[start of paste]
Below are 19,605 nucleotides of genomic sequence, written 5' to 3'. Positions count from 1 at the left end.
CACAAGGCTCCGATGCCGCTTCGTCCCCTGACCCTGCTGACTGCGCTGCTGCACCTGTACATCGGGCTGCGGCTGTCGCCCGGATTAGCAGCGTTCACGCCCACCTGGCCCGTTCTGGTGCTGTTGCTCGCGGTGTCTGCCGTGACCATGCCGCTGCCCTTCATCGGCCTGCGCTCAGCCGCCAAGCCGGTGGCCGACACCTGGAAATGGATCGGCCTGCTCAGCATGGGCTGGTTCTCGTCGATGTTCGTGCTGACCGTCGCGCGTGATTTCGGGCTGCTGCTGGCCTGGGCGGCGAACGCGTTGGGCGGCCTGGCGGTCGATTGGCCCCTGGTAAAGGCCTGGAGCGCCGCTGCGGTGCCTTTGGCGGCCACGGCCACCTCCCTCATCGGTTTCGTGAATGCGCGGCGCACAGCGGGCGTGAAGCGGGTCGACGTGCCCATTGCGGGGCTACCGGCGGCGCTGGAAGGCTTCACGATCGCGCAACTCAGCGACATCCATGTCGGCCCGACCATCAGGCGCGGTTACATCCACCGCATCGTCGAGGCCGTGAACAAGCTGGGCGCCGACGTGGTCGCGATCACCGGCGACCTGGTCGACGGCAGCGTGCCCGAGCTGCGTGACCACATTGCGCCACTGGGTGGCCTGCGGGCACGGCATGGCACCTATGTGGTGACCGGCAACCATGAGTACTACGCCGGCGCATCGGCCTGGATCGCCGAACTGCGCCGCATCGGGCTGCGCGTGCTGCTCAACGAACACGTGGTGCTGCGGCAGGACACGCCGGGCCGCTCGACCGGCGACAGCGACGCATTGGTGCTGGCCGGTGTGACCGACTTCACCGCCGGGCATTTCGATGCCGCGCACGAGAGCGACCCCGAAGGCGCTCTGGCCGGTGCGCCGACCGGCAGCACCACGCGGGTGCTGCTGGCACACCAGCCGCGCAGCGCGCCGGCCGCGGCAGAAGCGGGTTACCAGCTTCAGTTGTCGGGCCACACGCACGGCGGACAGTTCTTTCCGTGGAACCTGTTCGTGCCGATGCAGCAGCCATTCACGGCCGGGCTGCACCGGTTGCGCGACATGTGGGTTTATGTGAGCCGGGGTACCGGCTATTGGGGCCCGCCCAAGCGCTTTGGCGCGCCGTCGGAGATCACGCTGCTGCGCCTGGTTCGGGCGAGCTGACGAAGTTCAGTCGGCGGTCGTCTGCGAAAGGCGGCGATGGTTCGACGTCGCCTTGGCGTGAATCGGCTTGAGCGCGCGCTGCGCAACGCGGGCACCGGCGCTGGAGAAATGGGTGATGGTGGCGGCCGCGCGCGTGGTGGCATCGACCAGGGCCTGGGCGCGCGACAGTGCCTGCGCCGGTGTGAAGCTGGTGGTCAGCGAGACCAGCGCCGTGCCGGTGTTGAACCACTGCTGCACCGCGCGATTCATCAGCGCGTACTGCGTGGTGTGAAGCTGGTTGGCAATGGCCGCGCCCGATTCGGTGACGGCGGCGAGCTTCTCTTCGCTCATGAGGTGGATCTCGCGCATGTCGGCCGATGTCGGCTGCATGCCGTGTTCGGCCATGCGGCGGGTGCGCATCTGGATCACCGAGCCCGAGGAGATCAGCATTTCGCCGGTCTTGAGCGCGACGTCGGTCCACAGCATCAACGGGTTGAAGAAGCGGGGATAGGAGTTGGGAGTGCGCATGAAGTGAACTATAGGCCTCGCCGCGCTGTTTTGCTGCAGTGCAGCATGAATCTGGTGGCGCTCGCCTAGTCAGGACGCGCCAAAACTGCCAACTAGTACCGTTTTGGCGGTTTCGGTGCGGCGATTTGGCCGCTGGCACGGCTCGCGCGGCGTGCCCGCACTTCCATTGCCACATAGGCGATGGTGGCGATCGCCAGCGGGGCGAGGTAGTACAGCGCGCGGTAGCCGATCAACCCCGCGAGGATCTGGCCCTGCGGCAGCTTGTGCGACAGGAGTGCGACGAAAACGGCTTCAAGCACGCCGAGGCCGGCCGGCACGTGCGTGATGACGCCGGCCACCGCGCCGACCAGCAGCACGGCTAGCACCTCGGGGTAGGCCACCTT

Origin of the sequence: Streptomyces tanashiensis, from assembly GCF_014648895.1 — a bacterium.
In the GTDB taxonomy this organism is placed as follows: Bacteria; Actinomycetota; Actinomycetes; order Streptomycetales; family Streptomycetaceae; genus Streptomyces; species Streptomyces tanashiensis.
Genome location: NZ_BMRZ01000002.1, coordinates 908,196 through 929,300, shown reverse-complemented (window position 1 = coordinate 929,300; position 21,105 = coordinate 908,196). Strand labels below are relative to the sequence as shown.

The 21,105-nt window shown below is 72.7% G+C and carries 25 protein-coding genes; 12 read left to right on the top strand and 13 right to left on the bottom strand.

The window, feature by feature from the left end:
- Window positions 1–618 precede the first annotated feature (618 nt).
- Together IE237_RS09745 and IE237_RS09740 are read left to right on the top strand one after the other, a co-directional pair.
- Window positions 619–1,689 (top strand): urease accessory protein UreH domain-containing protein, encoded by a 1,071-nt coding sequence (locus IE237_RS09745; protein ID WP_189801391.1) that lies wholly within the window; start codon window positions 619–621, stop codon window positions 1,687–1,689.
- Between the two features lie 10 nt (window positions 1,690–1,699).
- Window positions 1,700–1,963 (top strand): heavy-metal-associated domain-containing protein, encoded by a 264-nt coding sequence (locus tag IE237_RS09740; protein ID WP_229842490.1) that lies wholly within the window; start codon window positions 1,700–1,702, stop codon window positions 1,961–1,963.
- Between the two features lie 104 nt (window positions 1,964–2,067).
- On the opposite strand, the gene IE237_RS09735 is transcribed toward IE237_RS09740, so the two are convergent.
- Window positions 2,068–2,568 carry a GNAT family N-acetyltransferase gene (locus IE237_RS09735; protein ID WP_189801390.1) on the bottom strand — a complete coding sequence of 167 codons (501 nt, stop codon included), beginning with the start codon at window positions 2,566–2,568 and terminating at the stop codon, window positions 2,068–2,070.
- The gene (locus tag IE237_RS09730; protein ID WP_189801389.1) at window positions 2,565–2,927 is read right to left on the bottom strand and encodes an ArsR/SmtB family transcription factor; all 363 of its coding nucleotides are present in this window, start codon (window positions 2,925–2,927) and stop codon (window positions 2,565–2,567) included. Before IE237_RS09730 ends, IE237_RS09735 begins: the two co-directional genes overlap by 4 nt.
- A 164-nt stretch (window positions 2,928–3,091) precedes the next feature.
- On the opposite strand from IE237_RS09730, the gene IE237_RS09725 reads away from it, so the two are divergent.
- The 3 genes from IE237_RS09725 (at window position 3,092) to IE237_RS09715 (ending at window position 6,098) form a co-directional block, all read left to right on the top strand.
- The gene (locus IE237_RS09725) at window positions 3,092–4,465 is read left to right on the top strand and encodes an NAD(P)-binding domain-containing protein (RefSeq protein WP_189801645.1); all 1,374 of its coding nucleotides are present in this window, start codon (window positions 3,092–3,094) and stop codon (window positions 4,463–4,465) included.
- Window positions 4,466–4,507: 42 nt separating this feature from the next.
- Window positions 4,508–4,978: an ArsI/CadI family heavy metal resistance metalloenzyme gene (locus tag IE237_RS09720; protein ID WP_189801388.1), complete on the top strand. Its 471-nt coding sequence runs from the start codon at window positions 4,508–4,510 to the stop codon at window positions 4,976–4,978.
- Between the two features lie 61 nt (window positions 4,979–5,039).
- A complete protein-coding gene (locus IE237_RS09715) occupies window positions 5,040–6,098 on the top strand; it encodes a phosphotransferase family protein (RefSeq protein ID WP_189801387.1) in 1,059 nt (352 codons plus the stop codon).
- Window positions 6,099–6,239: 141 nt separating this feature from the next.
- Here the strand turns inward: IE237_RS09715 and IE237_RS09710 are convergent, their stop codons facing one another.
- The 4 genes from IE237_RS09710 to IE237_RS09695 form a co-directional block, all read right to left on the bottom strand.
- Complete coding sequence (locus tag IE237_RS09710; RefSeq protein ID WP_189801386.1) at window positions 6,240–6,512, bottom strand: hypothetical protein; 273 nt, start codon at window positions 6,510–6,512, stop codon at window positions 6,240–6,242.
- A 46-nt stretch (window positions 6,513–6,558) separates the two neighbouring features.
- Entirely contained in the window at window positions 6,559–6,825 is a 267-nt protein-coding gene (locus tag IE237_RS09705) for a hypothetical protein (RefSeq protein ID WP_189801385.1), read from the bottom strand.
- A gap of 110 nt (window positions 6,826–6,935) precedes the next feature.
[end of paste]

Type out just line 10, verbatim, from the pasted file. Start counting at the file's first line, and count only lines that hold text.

- Window positions 619–1,689 (top strand): urease accessory protein UreH domain-containing protein, encoded by a 1,071-nt coding sequence (locus IE237_RS09745; protein ID WP_189801391.1) that lies wholly within the window; start codon window positions 619–621, stop codon window positions 1,687–1,689.